By Alan Greenfield
Principal
8 April 2021


Where are the businesses most reliant on JobKeeper (January)?


By Alan Greenfield | 8 April 2021



By Alan Greenfield | 8 April 2021


As Australian businesses face their first month without the JobKeeper scheme, we look at how the take-up of the scheme has changed since it started in April 2020 to the latest data release which covers payments to the end of January 2021. Our map covers the whole of Australia by local government area, and shows the proportion of businesses receiving the payments has varied significantly by region.

The JobKeeper Payment scheme was a temporary wage support measure for businesses significantly affected by COVID-19. The scheme had three phases, each with their own qualification requirements:

  • Phase 1 ran from April to September 2020
  • Phase 2 ran from October to December 2020
  • Phase 3 from January to March 2021.

The latest data on the JobKeeper scheme reveals in January 2021, the first month of the third and final phase of JobKeeper, 15% of Australia’s 2.4 million businesses were receiving JobKeeper payments (372,000 businesses). The number of businesses qualifying for JobKeeper has been very stable throughout each individual phase, which means figures from January 2021 are likely to be a good indicator of the overall reliance on the scheme at the end of March 2021.

At the height of the scheme, 40% of all businesses in Australia were registered to receive JobKeeper payments.

Our map shows regional variability in the take up of JobKeeper by businesses, notably:

  • Melbourne’s second wave of COVID-19 infections throughout the winter and spring months of 2020 led to a heavy reliance on JobKeeper in the city. Throughout July and August 2020, 46% of Melbourne businesses were receiving JobKeeper payments. In the last phase of the scheme, beginning in January 23% of the city’s businesses were still dependent on the subsidy.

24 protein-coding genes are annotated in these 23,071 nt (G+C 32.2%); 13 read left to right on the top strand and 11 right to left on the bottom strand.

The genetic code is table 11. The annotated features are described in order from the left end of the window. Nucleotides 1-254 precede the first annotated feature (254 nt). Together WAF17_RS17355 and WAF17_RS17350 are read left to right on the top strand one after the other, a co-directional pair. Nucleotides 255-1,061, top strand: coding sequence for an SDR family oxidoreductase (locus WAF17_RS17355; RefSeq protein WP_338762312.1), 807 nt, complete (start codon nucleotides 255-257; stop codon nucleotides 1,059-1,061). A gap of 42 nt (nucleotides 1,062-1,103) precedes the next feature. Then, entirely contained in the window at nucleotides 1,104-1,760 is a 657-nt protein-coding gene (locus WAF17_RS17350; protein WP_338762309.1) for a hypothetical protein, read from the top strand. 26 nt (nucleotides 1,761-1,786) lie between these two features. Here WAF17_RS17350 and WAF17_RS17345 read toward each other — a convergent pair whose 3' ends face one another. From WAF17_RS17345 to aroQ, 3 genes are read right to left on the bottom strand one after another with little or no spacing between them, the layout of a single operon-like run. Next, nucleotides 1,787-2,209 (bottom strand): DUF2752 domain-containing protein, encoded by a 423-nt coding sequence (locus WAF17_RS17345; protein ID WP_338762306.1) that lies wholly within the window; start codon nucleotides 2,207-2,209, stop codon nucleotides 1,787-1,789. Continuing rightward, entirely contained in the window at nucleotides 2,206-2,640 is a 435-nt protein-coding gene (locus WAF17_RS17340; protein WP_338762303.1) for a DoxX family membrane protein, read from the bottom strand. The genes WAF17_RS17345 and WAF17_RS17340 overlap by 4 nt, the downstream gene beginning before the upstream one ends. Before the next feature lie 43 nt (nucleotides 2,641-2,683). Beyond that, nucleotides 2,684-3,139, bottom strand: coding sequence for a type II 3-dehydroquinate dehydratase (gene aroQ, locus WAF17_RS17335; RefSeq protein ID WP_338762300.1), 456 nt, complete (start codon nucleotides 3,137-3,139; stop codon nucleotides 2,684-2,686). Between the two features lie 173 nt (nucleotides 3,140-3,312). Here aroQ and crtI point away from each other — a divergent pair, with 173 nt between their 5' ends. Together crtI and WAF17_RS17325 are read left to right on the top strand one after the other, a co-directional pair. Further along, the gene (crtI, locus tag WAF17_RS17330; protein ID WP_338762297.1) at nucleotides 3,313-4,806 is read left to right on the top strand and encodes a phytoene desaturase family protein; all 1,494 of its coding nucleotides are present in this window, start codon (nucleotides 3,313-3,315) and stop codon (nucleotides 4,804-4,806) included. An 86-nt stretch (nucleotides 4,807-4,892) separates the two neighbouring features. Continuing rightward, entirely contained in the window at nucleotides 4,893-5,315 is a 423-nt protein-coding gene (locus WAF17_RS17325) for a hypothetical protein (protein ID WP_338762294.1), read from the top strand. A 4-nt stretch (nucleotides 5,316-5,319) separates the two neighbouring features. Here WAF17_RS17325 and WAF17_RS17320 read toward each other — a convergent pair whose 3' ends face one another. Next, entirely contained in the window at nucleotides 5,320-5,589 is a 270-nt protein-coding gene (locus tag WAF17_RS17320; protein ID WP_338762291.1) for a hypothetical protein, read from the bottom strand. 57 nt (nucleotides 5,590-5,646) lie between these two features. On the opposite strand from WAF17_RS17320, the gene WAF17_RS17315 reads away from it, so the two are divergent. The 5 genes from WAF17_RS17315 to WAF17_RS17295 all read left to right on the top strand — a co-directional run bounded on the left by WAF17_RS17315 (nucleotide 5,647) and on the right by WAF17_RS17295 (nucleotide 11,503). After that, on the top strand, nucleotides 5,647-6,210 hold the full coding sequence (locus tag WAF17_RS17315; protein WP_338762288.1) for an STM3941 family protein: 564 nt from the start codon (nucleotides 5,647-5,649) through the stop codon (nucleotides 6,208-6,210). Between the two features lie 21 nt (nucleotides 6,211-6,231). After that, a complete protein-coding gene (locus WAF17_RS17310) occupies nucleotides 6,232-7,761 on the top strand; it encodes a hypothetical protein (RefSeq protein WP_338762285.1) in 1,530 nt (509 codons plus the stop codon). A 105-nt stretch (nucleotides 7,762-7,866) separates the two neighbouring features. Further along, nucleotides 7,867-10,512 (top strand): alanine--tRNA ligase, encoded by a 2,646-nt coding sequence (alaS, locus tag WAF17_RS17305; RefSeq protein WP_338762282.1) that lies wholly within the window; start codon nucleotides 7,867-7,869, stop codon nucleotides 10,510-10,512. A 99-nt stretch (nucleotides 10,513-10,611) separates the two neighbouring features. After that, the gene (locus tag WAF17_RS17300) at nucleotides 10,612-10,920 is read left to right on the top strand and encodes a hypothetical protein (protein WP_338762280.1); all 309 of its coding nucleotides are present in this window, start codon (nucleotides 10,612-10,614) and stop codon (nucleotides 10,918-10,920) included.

• Similarly, Sydney’s December outbreak also seems to have had an impact on the city’s reliance on JobKeeper, albeit not to the same extent as in Melbourne.

Taylor Fry Principal Alan Greenfield says, “The outbreaks and resulting restrictions incurred in Melbourne and Sydney have had a measurable impact on the demand for JobKeeper in those two cities. In the last phase of the scheme, 23% and 17% of businesses were on JobKeeper in Greater Melbourne and Greater Sydney respectively. This is vastly different to 13%, 13% and 11% for Brisbane, Adelaide and Perth, who have not experienced significant outbreaks or lockdowns.”

Outside Australia’s capital cities, demand for JobKeeper was high during the first six months of the scheme, but businesses in regional areas have since been less reliant on the subsidy than those in capital cities.

“The lower reliance on JobKeeper payments in regional areas is partly due to the mix of businesses in those areas, fewer restrictions on movement and smaller rate of change in consumer behaviour compared to cities. One exception is destination tourism areas like Byron Bay and Port Douglas where JobKeeper reliance was still relatively high towards the end of the scheme,” says Greenfield.